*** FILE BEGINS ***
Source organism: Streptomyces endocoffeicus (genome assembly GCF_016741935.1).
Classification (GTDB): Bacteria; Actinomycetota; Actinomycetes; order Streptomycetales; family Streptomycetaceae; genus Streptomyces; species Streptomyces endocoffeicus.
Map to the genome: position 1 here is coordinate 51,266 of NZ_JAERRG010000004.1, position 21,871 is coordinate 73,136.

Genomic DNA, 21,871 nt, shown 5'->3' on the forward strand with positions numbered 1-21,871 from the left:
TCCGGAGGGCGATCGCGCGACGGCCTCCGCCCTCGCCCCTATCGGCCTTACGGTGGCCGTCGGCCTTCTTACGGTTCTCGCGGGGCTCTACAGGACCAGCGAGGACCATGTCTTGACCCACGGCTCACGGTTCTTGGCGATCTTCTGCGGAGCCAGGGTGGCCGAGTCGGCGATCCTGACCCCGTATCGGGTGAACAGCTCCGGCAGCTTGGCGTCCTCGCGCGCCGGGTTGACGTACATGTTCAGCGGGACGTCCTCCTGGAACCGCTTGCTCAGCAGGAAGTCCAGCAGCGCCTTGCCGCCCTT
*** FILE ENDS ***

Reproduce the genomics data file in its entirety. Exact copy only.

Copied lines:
Source organism: Streptomyces endocoffeicus (genome assembly GCF_016741935.1).
Classification (GTDB): Bacteria; Actinomycetota; Actinomycetes; order Streptomycetales; family Streptomycetaceae; genus Streptomyces; species Streptomyces endocoffeicus.
Map to the genome: position 1 here is coordinate 51,266 of NZ_JAERRG010000004.1, position 21,871 is coordinate 73,136.

Genomic DNA, 21,871 nt, shown 5'->3' on the forward strand with positions numbered 1-21,871 from the left:
TCCGGAGGGCGATCGCGCGACGGCCTCCGCCCTCGCCCCTATCGGCCTTACGGTGGCCGTCGGCCTTCTTACGGTTCTCGCGGGGCTCTACAGGACCAGCGAGGACCATGTCTTGACCCACGGCTCACGGTTCTTGGCGATCTTCTGCGGAGCCAGGGTGGCCGAGTCGGCGATCCTGACCCCGTATCGGGTGAACAGCTCCGGCAGCTTGGCGTCCTCGCGCGCCGGGTTGACGTACATGTTCAGCGGGACGTCCTCCTGGAACCGCTTGCTCAGCAGGAAGTCCAGCAGCGCCTTGCCGCCCTT